Many generations look at us from the pages of Pikas Novogrudok, generations of various types and classes of people: famous religious scholars and simple toilers, mesnagedim and chasidim, Musar scholars from Reb Yoysl's Yeshiva, enlightened people and men of science, Zionists and those who opposed them. All of them left their imprint on the many learning institutions of the town. There were primary (cheders) and advanced (yeshivas) religious schools, trade schools for the poor (Shogdey Melocho), the Hebrew school Tarbut and Yiddish schools. All the schools and educational institutions were filled with very dear Jewish children. And then the time came when the community, which had existed for hundreds of years, together with thousands of other Jewish communities in the whole of Europe, was exterminated by the german vandals and their supporters.

Pinkas Novogrudok is a link in a long chain of similar books, which describe the lives of Jewish communities over hundreds of years. They are the chronicles of the few moments of happiness and the many years of anguish in the lives of the communities. It was a vessel filled with blood and tears but also with noble deeds and kidush hashem. The compilers of the Pinkas books have described many deeds over the generations. Our Pinkas gives an account of the end of our town. It is the last Pinkas of Novogrudok. The book was not written by many or by hired hands. It was the work of the few survivors, the last remaining members of our community.

A rich and multicoloured community, hundreds of years old, was wiped out. Thousands of Jews young and old, hundreds of children are buried in the four deserted mass graves. Only few survived by super human bravery and ingenuity. They dwelled in the forests and they took revenge for the spilled innocent blood. After the war, the survivors remained for years in refugee camps. Later they were dispersed to all corners of the earth. Some came to the welcoming shores of Israel.

The survivors together with others who had left their native town a long time ago, but had never forgotten their roots, have decided to initiate a project to perpetuate the memory of their dear fathers and mothers, brothers and sisters and their innocent children who were exterminated in a most barbaric manner. Thus the idea of compiling of a Yizkor [memorial] book had arisen. Such a book would also serve to describe briefly the past of the famed, ancient town and the personalities who lived in there over the epochs.

We were dreaming and striving but we had doubts whether we would be ever able to fulfil our aims. We did not know if any of the documents accumulated over many centuries, which we would require for our work, had been saved. We had doubts regarding the availability of the necessary financial resources. We did not know if we could find people who would be willing and able to write the book. Each year we would meet to commemorate the fallen on the anniversary of the first slaughter (8/12/41) and each year we would restate our desire to publish but we took it no further. Three years ago [1960] we finally decided to commence working on the project. We selected an editorial committee consisting of Dovid Cohen, Jakob Kivelevich, Shlomo Kaminiecki (Kamin), the former director of the Tarbut school Moshe Steinberg-Sarig, Yehoshua Yaffe, Dr A. Mirski, Menashe Rabina, and a member of the Novogrudok committee Jakov Rudnicki and gave them the task of collecting manuscripts for publication. The committee of the Novogrudok Landsmanshaft [compatriots] in Israel got in touch with the Novogrudok Landsmanshaft in USA. It was decided to set up a parallel editorial committee in the States, which consisted of Edna Kagan, who left Novogrudok many years ago but had never forgotten her birthplace, our friend Chaim Leibovich, a survivor of the Holocaust, and our old and devoted friend Maslov. They all helped with their deeds and words in the work of the editorial staff. Many survivors and other fellow countrymen were of great help. They told and have written down their tragic stories. They also related the tales of the better times before the war. Thus we collected the rich material. We are grateful to all contributors.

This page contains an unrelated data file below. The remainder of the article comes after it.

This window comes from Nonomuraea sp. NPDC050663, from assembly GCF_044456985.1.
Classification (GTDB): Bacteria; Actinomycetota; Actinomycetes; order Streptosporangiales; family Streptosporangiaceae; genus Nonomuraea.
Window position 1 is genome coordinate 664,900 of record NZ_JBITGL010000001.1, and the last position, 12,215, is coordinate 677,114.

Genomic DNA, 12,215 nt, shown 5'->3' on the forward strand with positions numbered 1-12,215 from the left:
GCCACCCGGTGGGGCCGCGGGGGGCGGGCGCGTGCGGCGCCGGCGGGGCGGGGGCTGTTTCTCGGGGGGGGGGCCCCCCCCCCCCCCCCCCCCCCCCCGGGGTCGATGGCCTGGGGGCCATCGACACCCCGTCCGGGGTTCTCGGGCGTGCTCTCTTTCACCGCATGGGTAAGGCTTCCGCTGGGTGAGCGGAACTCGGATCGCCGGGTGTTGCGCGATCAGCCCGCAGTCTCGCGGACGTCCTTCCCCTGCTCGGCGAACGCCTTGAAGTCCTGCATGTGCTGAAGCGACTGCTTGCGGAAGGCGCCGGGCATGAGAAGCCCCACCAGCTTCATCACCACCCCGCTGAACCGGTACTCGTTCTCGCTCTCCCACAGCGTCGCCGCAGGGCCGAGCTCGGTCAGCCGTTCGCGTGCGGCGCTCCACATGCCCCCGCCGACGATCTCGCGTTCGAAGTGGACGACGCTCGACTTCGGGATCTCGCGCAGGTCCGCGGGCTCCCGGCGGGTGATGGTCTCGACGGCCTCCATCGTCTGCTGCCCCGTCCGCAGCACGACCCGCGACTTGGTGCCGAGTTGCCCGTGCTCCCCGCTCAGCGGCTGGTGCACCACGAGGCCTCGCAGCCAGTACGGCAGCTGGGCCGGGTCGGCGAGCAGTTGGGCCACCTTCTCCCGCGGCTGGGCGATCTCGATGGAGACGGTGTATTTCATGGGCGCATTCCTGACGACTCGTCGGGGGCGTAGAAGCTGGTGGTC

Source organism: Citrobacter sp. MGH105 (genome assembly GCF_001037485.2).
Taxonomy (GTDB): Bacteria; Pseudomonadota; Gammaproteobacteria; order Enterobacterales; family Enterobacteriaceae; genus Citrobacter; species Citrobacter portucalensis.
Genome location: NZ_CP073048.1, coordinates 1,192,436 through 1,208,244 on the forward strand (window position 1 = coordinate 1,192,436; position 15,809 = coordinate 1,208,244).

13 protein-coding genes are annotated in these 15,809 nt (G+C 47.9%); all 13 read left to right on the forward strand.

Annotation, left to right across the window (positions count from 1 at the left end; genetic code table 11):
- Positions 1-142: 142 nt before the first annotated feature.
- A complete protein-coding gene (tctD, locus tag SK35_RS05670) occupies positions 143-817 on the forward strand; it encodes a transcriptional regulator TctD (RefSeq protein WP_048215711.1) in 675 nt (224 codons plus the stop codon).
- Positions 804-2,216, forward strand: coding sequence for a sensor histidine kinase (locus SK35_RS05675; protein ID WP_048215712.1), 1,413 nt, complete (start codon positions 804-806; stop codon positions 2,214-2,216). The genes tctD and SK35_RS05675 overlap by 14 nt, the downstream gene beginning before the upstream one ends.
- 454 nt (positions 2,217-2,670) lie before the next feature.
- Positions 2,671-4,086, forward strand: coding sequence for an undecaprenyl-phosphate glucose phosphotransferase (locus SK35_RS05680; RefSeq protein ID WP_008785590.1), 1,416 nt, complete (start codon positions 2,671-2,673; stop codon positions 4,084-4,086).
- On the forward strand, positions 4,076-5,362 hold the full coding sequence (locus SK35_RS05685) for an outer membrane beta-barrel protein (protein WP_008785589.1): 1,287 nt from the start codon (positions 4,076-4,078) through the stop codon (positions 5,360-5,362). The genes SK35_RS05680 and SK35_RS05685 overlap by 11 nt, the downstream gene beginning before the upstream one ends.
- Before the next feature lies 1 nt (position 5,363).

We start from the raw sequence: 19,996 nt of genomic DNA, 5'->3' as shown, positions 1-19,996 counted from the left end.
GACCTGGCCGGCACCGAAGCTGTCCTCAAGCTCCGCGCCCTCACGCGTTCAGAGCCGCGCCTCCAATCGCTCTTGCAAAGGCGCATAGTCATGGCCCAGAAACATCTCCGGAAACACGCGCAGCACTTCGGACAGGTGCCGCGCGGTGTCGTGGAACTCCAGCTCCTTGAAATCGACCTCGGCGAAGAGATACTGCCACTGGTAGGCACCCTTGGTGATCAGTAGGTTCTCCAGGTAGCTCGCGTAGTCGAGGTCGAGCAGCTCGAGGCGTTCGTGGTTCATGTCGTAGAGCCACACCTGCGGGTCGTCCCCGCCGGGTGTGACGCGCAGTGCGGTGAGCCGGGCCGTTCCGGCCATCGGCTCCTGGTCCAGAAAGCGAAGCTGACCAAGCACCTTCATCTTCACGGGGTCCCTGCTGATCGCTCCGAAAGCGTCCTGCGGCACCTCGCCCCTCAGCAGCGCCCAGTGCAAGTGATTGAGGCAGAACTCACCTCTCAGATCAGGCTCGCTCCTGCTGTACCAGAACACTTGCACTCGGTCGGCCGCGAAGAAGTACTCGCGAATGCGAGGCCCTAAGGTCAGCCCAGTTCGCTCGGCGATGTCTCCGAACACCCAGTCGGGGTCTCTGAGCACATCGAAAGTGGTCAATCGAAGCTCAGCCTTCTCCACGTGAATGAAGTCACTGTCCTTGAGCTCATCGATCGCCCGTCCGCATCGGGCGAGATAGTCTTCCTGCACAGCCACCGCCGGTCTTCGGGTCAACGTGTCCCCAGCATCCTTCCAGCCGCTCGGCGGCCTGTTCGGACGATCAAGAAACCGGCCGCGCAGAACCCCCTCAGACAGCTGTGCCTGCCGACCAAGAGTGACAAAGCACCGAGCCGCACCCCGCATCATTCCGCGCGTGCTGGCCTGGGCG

The editorial committee had nominated as the technical editor, our fellow townsman, a teacher and writer Dr Eliezer Yerushalmi. He suggested the name of the book, Pinkas Novogudok.

The book contains four chapters:

Chapter 1: The story of Novogrudok and the Jewish community from its foundation till the first world war.
Chapter 2: The town and the Jewish community between the two world wars, the economic and cultural existence. A sub-chapter on Personalities and Images.
Chapter 3. Novogrudok as portrayed in the literature.
Chapter 4. Novogrudok during the slaughters under the rule of the evil beings and their helpers
In each Chapter there are literary works both poetry and prose. And there are many photos.

At the end is a section “Yohrzeit Candles”

With much hesitation and uncertainty we are putting this volume into the hands of the readers in Israel and in all lands were our townsmen are now living. Our prayer is that the Pinkas should exist in our and our children's hearts and it should remind us of our holy martyrs.

V'iscadal and hiscadash.

We finish the prologue to this volume with the names of two of our dear collaborators, who passed on: Edna Kagan, the dear and devoted lady who dedicated the last years of her life to collect material for the Pinkas and was a shining example to us all, Dr Eliezer Yerushalmi, who spent his youth in Novogrudok and who drew his inspiration from his memories of the town. He did his editorial work tirelessly. Both have not lived to see the Pinkas finished and in the hands of the readers. Let their names and our memories of them be ever parts of our existence.

The editorial committee.

[The task of translating of Pinkas Novogrudok turned out to be much more complex than could be imagined when the task has began. It would have been impossible to get anywhere without dedicated help from many quarters. Let me mention just a few:

A great deal of immaculate work was put in by Freda Salter. I could not thank her enough.
Aviva Kamil translated all Hebrew articles and did more besides. Many thanks, Aviva.
My wife Jeanette read and helped to correct every word in every article. She is best at finding the right word when all dictionaries failed. I will be forever grateful.
Minia Lipkes helped a lot, particularly with articles on religious themes.
My brother Jack was of much help. He remembers the past much clearer than most people I know.
Jack Charney, who remembers every man and every house of Novogrudok between the wars, was an inspiration.
I could go on and on…